We started with the garden and are slowly getting to where we want to be as “new team mates” join our little circus. Current team mates include the Bee’s, a handsome compost arrangement, a good working knowledge of compost tea, lacto serum, fermented plant extracts etc. with the recently added Rabbitry we will be pretty complete and self sustaining for the most part. Each of the “team mates” require some attention and take time but it’s enjoyable time spent in pursuit of perfection. Some might say we Love what we’re doing and that would be correct. Digging a little deeper though, reveals other levels of Love not noticed by the casual bystander.
You see, my better half has some health issues, as many do and for many years we’ve worked on improving her quality of life using all the good resources we’re aware of. Diet is a huge factor and has gotten the most attention over the years. Take a look in my grocery cart and you’ll see what i mean when i tell you how serious we are about all this!
Our season is short but very capable of producing a lot of good produce, much of which is put up for winter use. Over the years i’ve noticed how giddy i can get when a new team mate comes on board and turns out to be a valuable player. Pondering all this i realize that giddyness is actually rooted in the Love i have for my Wife and the excitement i take from conquering some of the daily challenges we face. For us the “garden season” runs pretty well all year when you take in the edible House plants and the soon to start garden starts. All this keeps a retired guy very busy and thats a good thing too. Shortly the remainder of our “herd animals” will arrive and i cant wait to move into our next chapter which will now include an endless supply or Rabbit poop!
Not wanting to bore you with my incessant rambling, i’m going to bed now. Examine your own situation and ask yourself, “why do i do this”, the answer might put a smile on your face! If so, please share that with the rest of us, we still have time for a couple Rabbit trails before the spring season kicks off.
Just getting started on the last one which will span the end of the building once completed. (12x3 ft) I bought my wire rolls from the outfit in Wisconsin and had them shipped up. For Alaskans that‘s a literal thing. After rolling out, cutting and straightening the pieces i clip it all together so it can be moved from the floor to the more user friendly saw horses. It’s nice to be up off the big white bench!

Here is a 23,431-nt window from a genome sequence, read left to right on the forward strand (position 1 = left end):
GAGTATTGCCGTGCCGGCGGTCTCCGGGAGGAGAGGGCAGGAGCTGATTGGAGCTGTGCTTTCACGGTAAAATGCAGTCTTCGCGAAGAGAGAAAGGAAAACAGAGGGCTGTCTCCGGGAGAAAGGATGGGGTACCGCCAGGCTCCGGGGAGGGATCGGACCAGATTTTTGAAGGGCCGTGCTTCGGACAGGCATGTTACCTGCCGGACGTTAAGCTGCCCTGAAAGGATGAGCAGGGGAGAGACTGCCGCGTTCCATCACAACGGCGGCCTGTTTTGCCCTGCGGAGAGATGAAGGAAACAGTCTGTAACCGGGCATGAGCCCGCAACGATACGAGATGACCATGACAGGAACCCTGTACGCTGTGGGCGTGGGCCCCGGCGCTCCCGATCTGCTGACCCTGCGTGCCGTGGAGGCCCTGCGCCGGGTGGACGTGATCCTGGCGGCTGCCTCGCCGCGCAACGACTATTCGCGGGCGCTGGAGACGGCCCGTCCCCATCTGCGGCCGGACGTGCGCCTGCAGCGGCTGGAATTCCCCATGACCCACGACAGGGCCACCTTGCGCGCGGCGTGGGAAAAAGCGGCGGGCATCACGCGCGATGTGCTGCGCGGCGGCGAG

As i go along i’ll show you the progress, the tools and little things that make the job somewhat easier, for someone contemplating a similar project!
Today i got the pen dividers in and the top on which is as far as i’ll go for now. I’m not overly happy with standard hutch door‘s, even the ones i built out of heavier ga. Wire. The plan is to weld up some aluminum angle door frames and use heavy wire shelving material for the actual door. With this arrangement i can use real hinges and latches as well.
that will push this pen out a month or so, which is fine it’s not needed to April.
The tools used for a project like this include a standard ringer, used for joining dividers to the pen and for attaching tops and bottoms which are next to impossible to use clips on out in the middle.
j-clip pliers for joining the sides / top and bottom around the edges.
needle nose and side cutter just because. Wooden wedge used to pry/position wire for clips etc.
when cutting wire from rolls, i use a jig saw, clean cuts - no raw edges - fast and much easier on my ole hands.
Do your blue side walls connect to the flooring in a substantial way to help support the weight of the rabbit in each section? If so, good. If not you may want to consider adding "Z" bracing to the flooring so it does not sag over time. https://www.bassequipment.com/Shop/FLOOR-SPEADERS-1453
But then you probably have this all sorted out anyway. Construction looking good. Should have happy rabbits making happy babies for you when finished.
Animalmom, thanks for the input! The pens are initially divided with the same 1x2 wire used on the sides and clipped in pretty well. Then the poly dividers are clipped in.
And yes, there are floor supports which will get installed, when i hang the cage to prevent damage, we still got a solid 3 months of winter and that cage is now residing behind the shop till then.
you may have also noticed i use 1/2 by 1 bottom wire for both the bottom and the top. It’s more solid and makes for a sturdier cage once you get thru all the clipping.